The U.S. EPA’s Superfund program began in 1980 in response to serious health concerns arising out of a school and neighborhood in upstate New York that was built atop a toxic-waste dumping ground now infamously known as Love Canal—the nation’s first Superfund site. Since then, a list of more than 1,750 sites have cropped up and made it to the Superfund program’s National Priorities List.
Turning to weather-related events—the Government Accountability Office (GAO) warned in a 2019 report that 945 Superfund sites remain vulnerable to hurricanes, flooding, sea level rise, increased precipitation, and wildfires, all of which appear to be intensifying as the planet warms.
For example, more than 700 of the 945 sites vulnerable to climate change are in 100-year flood plains, meaning that they have a chance of one percent or more of flooding in any given year, and over 80 regularly flood at high tide or are already permanently submerged. Forty-nine of the sites face triple threats—(i) they are in 100-year flood plains; (ii) regularly flood; and (iii) are vulnerable to hurricanes.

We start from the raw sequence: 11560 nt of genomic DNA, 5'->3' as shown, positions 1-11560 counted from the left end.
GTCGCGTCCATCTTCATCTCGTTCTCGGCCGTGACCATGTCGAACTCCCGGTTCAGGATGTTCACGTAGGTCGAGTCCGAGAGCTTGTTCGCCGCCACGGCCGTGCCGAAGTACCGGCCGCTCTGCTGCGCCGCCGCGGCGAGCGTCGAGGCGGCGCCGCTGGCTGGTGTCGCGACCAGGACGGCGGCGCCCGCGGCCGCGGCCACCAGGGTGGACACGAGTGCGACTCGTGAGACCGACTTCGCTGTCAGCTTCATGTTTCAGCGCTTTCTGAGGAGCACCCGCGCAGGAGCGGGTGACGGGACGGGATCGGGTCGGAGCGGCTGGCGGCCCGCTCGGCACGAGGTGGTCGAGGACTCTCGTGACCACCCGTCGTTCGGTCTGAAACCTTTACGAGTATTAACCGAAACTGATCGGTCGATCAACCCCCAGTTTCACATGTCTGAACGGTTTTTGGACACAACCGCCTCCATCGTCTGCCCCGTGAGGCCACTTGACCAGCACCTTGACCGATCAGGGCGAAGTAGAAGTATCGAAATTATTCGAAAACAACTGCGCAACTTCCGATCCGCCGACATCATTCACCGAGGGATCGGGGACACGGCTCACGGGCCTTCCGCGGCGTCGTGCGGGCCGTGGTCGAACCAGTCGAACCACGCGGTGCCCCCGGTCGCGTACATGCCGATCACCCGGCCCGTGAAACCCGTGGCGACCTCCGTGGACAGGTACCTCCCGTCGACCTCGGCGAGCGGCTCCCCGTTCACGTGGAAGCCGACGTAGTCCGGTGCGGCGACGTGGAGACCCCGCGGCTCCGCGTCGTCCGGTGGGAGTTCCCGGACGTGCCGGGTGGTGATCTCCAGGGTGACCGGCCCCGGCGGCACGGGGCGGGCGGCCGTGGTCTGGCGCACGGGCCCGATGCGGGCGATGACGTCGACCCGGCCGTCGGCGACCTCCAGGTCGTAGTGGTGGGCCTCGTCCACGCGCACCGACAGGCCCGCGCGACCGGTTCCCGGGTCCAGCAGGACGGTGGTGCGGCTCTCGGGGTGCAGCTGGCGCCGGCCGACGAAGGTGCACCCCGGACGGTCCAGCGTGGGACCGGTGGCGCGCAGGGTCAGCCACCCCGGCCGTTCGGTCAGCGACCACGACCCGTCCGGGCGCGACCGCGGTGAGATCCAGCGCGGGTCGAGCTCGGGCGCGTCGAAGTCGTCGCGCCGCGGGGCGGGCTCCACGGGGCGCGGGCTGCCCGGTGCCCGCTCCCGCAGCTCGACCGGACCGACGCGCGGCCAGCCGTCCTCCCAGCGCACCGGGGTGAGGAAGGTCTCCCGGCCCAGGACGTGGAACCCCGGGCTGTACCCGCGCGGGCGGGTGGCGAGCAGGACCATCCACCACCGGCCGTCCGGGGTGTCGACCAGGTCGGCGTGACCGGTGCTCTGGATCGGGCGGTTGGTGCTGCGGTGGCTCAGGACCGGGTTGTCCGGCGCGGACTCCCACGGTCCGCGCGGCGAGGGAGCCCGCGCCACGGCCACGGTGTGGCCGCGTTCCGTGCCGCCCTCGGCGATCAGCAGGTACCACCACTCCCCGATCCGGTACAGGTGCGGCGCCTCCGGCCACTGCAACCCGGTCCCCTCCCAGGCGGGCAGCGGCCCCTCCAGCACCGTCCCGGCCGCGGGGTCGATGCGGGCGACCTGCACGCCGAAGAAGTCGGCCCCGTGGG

One of the factors precipitating the damage is that, in the 1990s, rather than clean up Superfund sites, the EPA agreed to cap sites with soil and clay, leaving the chemicals in place. Because of the increasing intensity of storms, some of these remedial measures are proving to be inadequate. By way of example, at San Jacinto Waste Pits,a Superfund site outside of Houston Texas, a concrete cap that was installed in 2011 didn’t stop the site from flooding and leaching chemicals during Hurricane Harvey, the EPA’s own inspectors found. Notably, 16 other Superfund sites sustained “at least minor damage” to fencing, access controls, or secondary site structures. In all, more than 252 Superfund sites nationwide, capped or otherwise, flooded in hurricanes Harvey, Maria, and Irma in 2017, according to EPA data.
Consensus among the environmental-scientific community is, as climate change drives temperatures to increase, concomitantly increasing large-scale weather events, such as hurricanes and floods, more time, resources, and funds will need to be allocated to address the hazards at Superfund sites. In sum, prior efforts to remediate sites without fully addressing the problem may not have been as effective as originally intended.